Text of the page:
How do you incorporate Emotional Literacy into your home and parenting?
Teaching Emotional Literacy skills is taking every day opportunities to discuss feelings. Giving a commentary on your own feelings and what you are doing to cope with it helps, although you can feel rather silly at first! For example, “I feel angry and stressed because we are late leaving for school today, I am going to take some deep breaths and that will help the cranky feeling in my tummy to go away”, not only does that name an emotion, it shows your child that it’s OK to feel that way (as even grown-ups do). It gives them permission to do the same, and it also models a strategy for them to be able to deal with it.
Exploring emotions in a safe place through stories and playing with toys and puppets allows children to explore them whilst they are not in the midst of an emotional breakout and these techniques are invaluable in teaching strategies. Children often open up to a puppet in a way that they can’t to a real person; I’ve seen it time and time again and it never fails to blow my mind how something so simple can make such a difference.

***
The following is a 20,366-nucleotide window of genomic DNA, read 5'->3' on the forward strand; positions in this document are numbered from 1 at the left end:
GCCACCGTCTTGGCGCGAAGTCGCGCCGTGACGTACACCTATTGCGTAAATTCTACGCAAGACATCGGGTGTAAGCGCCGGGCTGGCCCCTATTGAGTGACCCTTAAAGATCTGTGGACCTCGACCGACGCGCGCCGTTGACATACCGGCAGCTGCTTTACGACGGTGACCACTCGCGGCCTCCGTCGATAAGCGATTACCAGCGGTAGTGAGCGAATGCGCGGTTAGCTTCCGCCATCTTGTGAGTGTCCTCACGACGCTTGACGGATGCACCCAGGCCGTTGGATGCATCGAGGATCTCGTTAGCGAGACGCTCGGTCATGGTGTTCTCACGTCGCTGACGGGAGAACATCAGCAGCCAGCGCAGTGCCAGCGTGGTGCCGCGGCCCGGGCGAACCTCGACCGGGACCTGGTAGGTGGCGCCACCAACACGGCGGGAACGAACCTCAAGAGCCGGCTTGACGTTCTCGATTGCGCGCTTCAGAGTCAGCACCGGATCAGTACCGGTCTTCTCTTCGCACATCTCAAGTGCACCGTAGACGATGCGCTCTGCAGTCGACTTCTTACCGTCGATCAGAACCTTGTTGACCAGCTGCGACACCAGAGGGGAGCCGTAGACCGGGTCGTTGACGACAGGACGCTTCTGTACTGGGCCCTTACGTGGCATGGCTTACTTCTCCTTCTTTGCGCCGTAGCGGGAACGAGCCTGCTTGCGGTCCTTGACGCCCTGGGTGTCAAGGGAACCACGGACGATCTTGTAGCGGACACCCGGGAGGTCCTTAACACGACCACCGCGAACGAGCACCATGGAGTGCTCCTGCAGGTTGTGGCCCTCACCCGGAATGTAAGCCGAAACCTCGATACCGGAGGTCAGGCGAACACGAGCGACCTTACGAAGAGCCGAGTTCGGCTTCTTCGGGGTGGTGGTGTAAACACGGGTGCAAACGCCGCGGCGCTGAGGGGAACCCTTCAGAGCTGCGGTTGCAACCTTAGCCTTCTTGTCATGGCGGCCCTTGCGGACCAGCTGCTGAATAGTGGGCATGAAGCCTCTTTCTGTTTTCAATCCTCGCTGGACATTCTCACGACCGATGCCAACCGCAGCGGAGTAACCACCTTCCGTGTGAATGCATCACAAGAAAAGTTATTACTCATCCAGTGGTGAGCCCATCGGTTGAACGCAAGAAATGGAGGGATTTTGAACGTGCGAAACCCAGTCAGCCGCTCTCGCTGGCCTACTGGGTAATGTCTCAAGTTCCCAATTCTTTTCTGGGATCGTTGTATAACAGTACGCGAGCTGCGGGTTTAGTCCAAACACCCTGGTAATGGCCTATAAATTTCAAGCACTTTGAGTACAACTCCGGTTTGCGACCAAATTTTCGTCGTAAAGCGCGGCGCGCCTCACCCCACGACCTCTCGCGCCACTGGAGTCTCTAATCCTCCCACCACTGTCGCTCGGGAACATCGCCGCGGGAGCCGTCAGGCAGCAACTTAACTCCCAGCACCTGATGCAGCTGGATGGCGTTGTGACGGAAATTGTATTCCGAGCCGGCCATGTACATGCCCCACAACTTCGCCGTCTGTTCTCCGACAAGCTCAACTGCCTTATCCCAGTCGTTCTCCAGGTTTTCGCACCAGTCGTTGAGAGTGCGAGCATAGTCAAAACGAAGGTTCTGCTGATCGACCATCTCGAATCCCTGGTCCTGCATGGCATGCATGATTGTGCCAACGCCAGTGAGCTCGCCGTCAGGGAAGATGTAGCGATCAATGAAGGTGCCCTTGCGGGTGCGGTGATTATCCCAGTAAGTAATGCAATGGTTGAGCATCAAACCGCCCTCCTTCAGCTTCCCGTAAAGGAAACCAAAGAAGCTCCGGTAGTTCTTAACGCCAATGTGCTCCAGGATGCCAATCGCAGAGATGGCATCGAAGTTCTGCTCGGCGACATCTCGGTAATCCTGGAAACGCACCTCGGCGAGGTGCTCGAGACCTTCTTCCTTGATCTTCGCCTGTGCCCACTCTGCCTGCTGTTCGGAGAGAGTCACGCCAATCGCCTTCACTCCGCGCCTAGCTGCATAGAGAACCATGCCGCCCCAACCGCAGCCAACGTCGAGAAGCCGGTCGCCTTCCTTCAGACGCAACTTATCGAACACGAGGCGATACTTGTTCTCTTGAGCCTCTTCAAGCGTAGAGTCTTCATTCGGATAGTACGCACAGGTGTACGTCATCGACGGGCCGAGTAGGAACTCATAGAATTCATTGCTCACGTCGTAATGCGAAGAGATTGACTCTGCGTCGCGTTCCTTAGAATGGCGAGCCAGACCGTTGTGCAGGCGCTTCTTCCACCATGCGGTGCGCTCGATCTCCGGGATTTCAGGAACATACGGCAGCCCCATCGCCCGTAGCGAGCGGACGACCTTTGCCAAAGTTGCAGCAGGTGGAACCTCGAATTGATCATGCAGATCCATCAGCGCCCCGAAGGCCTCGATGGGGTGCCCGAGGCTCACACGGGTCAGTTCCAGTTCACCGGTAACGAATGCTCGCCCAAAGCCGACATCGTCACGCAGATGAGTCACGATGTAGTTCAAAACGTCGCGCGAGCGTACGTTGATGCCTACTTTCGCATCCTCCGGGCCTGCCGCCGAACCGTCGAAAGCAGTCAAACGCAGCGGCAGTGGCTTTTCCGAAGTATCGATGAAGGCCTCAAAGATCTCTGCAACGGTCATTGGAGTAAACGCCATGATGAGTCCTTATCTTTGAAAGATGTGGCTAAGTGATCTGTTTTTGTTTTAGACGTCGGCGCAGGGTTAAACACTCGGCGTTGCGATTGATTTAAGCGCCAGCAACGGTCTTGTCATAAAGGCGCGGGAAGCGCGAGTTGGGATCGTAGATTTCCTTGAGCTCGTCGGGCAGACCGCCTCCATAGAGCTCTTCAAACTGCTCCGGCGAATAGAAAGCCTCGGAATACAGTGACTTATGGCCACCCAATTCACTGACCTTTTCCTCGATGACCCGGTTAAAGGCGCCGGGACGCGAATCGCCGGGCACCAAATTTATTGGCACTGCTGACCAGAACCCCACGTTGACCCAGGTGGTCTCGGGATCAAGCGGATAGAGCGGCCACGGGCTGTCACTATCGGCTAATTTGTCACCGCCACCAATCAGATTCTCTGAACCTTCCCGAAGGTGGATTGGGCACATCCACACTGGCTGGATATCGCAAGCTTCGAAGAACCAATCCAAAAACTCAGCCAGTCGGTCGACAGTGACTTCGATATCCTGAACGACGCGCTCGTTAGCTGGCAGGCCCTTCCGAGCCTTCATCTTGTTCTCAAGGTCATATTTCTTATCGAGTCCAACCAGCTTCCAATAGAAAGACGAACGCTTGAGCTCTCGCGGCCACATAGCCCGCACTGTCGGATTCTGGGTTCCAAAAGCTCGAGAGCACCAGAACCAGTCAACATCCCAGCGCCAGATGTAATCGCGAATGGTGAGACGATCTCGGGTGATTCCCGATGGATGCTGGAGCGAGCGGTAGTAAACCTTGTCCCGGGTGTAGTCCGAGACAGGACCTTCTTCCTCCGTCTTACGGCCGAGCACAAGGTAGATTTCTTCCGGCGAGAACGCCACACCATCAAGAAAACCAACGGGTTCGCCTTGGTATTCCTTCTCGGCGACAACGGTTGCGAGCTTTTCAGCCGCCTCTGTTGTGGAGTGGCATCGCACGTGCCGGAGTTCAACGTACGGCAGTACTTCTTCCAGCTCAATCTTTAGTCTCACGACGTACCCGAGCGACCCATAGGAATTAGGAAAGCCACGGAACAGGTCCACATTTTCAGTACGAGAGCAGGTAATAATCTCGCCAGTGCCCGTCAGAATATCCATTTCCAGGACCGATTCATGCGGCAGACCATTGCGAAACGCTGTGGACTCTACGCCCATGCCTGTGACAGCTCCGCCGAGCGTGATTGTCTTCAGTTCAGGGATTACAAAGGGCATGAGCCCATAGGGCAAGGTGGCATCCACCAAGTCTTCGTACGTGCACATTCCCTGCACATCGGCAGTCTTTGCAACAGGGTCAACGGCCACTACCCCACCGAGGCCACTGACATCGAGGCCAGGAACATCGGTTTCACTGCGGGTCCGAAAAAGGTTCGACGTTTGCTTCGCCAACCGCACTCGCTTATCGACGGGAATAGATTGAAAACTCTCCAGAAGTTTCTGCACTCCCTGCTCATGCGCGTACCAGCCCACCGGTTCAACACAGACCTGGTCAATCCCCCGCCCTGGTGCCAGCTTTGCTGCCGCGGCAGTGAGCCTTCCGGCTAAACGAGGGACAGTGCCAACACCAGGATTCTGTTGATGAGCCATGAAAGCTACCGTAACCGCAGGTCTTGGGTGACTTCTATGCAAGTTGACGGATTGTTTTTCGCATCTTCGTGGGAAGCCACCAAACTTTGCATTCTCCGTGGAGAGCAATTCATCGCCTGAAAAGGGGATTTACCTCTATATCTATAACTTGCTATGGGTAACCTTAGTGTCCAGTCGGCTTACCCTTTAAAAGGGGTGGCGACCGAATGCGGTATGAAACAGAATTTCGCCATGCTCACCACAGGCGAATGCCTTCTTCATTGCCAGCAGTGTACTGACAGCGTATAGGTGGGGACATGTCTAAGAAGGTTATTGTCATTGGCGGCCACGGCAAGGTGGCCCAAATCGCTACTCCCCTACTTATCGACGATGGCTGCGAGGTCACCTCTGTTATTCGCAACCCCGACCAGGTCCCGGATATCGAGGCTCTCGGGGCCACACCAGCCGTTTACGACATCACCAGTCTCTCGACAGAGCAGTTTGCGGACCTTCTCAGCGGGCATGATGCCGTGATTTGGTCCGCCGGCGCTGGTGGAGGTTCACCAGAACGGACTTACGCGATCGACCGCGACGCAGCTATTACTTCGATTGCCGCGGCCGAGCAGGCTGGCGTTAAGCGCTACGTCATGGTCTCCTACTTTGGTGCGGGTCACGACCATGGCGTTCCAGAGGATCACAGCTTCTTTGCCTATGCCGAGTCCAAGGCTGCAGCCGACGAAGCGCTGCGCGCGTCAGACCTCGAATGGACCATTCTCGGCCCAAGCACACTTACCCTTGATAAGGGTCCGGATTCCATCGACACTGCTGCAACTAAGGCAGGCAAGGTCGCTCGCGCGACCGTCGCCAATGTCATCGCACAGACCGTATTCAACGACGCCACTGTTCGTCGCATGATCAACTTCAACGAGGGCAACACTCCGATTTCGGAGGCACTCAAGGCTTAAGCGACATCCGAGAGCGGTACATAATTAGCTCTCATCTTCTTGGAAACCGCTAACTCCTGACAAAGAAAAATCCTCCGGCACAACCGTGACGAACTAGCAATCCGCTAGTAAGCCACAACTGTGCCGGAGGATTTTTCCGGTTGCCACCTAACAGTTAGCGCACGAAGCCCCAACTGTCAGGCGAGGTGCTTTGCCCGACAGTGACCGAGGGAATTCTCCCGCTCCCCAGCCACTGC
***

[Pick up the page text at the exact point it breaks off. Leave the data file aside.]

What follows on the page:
We want to protect our children but we can’t do that by protecting them from difficult emotions, all emotions are so closely entwined and they rely on each other. Just think of the scene in Disney’s ‘Inside Out’ film where Joy realises that she actually needs Sadness.
The only way we can protect our children is by doing our best, by opening them up to their feelings and helping them to learn to deal with them, as a parent that never stops.
Be open, be honest and try to understand. As they get older it really could make all the difference in their life and their learning, but also their health.